Maybe the reason I finished it so quickly was the simplicity of the work. After the opening 20 pages or so, Shawn is the only character on an alien planet. **I think I’m supposed to put “Spoiler Warning” here** I don’t worry too much about spoiling it as it’s not a new book. In fact, the publisher’s date on it is 1995. Anyway, in this story of the future, the earth is in such a bad shape that people are leaving it in droves. Technology has advanced to the point that individual families can now take a spaceship and head out to one of the multitude of colonies and/or worlds ripe for colonization. In the early pages, Shawn has left earth with only his mother and father on the ship with him.


Wouldn’t you know it, the ship crashes and Shawn becomes the only human on an alien world. Monkey Planet (Planet of the Apes) worked because the monkeys also talked and you could get their perspective and all that. The problem on this planet is that none of them can actually do much talking to him. They do find ways to communicate, especially a small tribe of monkey-like things, the entire tribe of which Shawn kills off by disease. Much like Americans did to the Indians when colonizing North America.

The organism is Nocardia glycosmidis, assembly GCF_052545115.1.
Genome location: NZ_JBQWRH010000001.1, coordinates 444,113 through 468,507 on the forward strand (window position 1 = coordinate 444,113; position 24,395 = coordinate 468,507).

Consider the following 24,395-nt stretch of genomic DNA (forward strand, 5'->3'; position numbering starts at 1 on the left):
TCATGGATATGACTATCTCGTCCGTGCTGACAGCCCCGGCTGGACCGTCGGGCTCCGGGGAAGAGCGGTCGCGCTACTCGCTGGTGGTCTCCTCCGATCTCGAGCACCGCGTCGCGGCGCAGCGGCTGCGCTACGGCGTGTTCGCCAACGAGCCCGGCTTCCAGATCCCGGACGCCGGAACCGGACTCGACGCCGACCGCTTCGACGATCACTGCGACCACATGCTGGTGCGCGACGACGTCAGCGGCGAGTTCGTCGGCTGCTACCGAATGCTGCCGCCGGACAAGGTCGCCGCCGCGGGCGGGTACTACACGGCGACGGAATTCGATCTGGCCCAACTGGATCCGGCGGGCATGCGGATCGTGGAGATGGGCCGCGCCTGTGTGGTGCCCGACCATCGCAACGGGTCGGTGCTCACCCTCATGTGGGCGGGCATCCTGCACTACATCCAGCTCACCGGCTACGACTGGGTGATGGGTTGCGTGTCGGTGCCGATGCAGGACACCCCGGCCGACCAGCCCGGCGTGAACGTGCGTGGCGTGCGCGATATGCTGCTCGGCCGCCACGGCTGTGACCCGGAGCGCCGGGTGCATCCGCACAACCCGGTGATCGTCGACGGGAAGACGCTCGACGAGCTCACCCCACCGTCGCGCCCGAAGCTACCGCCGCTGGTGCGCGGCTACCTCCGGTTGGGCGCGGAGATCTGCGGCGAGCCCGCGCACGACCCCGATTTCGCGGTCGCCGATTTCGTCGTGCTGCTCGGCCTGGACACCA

Elwood finds a nice way to work in belief in God, the one true God of Jesus Christ and not some “made-up” God that sounds an awful lot like ours. That was a nice touch and very refreshing to see in a science-fiction book.


There’s no indication that this book was intended for a younger audience, but I’d highly recommend it for a 12-15-ish age group. It moves along at a nice clip, is science fiction, and has Christianity firmly presented.


I found this book like I find a lot of the books I buy-on sale at the local Christian book store. I’m not certain I would have paid a “new” price for it, but if you can find it for $4 or less, buy it, read it, give it to an young teen.